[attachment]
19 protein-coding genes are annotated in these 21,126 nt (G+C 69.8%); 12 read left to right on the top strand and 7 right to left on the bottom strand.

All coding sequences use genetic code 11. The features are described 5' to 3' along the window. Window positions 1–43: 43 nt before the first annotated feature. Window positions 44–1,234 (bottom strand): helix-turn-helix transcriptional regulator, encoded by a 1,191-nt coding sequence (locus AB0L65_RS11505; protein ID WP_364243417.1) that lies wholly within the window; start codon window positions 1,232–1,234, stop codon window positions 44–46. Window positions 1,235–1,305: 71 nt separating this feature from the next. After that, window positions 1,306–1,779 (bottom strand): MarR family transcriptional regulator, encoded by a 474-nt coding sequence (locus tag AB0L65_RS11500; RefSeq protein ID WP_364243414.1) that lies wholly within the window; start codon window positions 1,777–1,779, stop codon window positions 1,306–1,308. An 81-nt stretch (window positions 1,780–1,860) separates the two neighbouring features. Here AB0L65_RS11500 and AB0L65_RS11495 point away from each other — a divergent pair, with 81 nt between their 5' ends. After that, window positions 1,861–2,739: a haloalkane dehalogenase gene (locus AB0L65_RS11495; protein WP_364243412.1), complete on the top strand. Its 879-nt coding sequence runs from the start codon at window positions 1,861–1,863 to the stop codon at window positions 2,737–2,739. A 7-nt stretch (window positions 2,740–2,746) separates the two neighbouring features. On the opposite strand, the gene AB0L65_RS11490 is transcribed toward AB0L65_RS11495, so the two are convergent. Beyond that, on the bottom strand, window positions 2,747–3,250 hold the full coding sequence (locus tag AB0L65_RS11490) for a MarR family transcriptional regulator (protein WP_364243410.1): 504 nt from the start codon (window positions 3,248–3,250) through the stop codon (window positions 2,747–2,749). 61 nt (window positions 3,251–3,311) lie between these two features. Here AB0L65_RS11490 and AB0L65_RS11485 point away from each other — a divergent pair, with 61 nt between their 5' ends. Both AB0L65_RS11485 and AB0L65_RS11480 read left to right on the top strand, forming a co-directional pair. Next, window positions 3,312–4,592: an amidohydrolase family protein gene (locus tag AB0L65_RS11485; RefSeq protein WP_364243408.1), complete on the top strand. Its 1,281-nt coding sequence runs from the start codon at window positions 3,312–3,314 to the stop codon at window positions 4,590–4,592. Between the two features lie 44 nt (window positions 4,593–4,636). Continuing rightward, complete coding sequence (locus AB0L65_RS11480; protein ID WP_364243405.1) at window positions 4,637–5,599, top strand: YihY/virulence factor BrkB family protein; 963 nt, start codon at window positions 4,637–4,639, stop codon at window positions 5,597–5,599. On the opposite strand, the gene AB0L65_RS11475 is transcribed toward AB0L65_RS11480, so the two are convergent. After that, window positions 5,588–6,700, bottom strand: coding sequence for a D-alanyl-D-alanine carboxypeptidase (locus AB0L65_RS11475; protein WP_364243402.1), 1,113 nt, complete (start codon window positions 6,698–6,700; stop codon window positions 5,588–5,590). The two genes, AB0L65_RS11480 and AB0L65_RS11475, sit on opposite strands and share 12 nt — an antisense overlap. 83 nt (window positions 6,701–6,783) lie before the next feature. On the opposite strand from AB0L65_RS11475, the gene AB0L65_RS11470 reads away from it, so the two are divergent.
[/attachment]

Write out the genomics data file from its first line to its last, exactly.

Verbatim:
19 protein-coding genes are annotated in these 21,126 nt (G+C 69.8%); 12 read left to right on the top strand and 7 right to left on the bottom strand.

All coding sequences use genetic code 11. The features are described 5' to 3' along the window. Window positions 1–43: 43 nt before the first annotated feature. Window positions 44–1,234 (bottom strand): helix-turn-helix transcriptional regulator, encoded by a 1,191-nt coding sequence (locus AB0L65_RS11505; protein ID WP_364243417.1) that lies wholly within the window; start codon window positions 1,232–1,234, stop codon window positions 44–46. Window positions 1,235–1,305: 71 nt separating this feature from the next. After that, window positions 1,306–1,779 (bottom strand): MarR family transcriptional regulator, encoded by a 474-nt coding sequence (locus tag AB0L65_RS11500; RefSeq protein ID WP_364243414.1) that lies wholly within the window; start codon window positions 1,777–1,779, stop codon window positions 1,306–1,308. An 81-nt stretch (window positions 1,780–1,860) separates the two neighbouring features. Here AB0L65_RS11500 and AB0L65_RS11495 point away from each other — a divergent pair, with 81 nt between their 5' ends. After that, window positions 1,861–2,739: a haloalkane dehalogenase gene (locus AB0L65_RS11495; protein WP_364243412.1), complete on the top strand. Its 879-nt coding sequence runs from the start codon at window positions 1,861–1,863 to the stop codon at window positions 2,737–2,739. A 7-nt stretch (window positions 2,740–2,746) separates the two neighbouring features. On the opposite strand, the gene AB0L65_RS11490 is transcribed toward AB0L65_RS11495, so the two are convergent. Beyond that, on the bottom strand, window positions 2,747–3,250 hold the full coding sequence (locus tag AB0L65_RS11490) for a MarR family transcriptional regulator (protein WP_364243410.1): 504 nt from the start codon (window positions 3,248–3,250) through the stop codon (window positions 2,747–2,749). 61 nt (window positions 3,251–3,311) lie between these two features. Here AB0L65_RS11490 and AB0L65_RS11485 point away from each other — a divergent pair, with 61 nt between their 5' ends. Both AB0L65_RS11485 and AB0L65_RS11480 read left to right on the top strand, forming a co-directional pair. Next, window positions 3,312–4,592: an amidohydrolase family protein gene (locus tag AB0L65_RS11485; RefSeq protein WP_364243408.1), complete on the top strand. Its 1,281-nt coding sequence runs from the start codon at window positions 3,312–3,314 to the stop codon at window positions 4,590–4,592. Between the two features lie 44 nt (window positions 4,593–4,636). Continuing rightward, complete coding sequence (locus AB0L65_RS11480; protein ID WP_364243405.1) at window positions 4,637–5,599, top strand: YihY/virulence factor BrkB family protein; 963 nt, start codon at window positions 4,637–4,639, stop codon at window positions 5,597–5,599. On the opposite strand, the gene AB0L65_RS11475 is transcribed toward AB0L65_RS11480, so the two are convergent. After that, window positions 5,588–6,700, bottom strand: coding sequence for a D-alanyl-D-alanine carboxypeptidase (locus AB0L65_RS11475; protein WP_364243402.1), 1,113 nt, complete (start codon window positions 6,698–6,700; stop codon window positions 5,588–5,590). The two genes, AB0L65_RS11480 and AB0L65_RS11475, sit on opposite strands and share 12 nt — an antisense overlap. 83 nt (window positions 6,701–6,783) lie before the next feature. On the opposite strand from AB0L65_RS11475, the gene AB0L65_RS11470 reads away from it, so the two are divergent.